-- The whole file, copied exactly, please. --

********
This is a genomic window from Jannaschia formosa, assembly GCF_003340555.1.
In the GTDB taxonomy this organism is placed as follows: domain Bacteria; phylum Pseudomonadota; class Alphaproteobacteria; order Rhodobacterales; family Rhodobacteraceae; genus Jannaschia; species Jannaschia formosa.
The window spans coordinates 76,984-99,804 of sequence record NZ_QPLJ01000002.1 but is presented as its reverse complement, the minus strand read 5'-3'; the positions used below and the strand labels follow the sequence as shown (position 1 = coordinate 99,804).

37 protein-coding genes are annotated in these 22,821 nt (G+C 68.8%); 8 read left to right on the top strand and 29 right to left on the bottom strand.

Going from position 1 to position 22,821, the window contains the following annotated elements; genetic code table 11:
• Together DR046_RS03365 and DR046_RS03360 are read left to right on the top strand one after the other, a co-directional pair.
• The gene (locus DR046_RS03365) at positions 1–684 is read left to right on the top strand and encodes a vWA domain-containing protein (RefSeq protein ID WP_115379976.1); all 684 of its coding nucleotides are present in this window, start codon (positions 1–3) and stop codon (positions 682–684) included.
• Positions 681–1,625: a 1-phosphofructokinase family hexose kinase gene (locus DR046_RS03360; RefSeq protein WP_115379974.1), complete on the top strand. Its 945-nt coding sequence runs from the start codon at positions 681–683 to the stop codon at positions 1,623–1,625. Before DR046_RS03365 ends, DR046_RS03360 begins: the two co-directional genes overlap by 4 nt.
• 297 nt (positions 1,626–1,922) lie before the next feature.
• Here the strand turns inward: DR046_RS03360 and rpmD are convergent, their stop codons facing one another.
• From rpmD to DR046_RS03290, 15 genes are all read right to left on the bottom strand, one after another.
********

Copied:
This is a genomic window from Jannaschia formosa, assembly GCF_003340555.1.
In the GTDB taxonomy this organism is placed as follows: domain Bacteria; phylum Pseudomonadota; class Alphaproteobacteria; order Rhodobacterales; family Rhodobacteraceae; genus Jannaschia; species Jannaschia formosa.
The window spans coordinates 76,984-99,804 of sequence record NZ_QPLJ01000002.1 but is presented as its reverse complement, the minus strand read 5'-3'; the positions used below and the strand labels follow the sequence as shown (position 1 = coordinate 99,804).

37 protein-coding genes are annotated in these 22,821 nt (G+C 68.8%); 8 read left to right on the top strand and 29 right to left on the bottom strand.

Going from position 1 to position 22,821, the window contains the following annotated elements; genetic code table 11:
• Together DR046_RS03365 and DR046_RS03360 are read left to right on the top strand one after the other, a co-directional pair.
• The gene (locus DR046_RS03365) at positions 1–684 is read left to right on the top strand and encodes a vWA domain-containing protein (RefSeq protein ID WP_115379976.1); all 684 of its coding nucleotides are present in this window, start codon (positions 1–3) and stop codon (positions 682–684) included.
• Positions 681–1,625: a 1-phosphofructokinase family hexose kinase gene (locus DR046_RS03360; RefSeq protein WP_115379974.1), complete on the top strand. Its 945-nt coding sequence runs from the start codon at positions 681–683 to the stop codon at positions 1,623–1,625. Before DR046_RS03365 ends, DR046_RS03360 begins: the two co-directional genes overlap by 4 nt.
• 297 nt (positions 1,626–1,922) lie before the next feature.
• Here the strand turns inward: DR046_RS03360 and rpmD are convergent, their stop codons facing one another.
• From rpmD to DR046_RS03290, 15 genes are all read right to left on the bottom strand, one after another.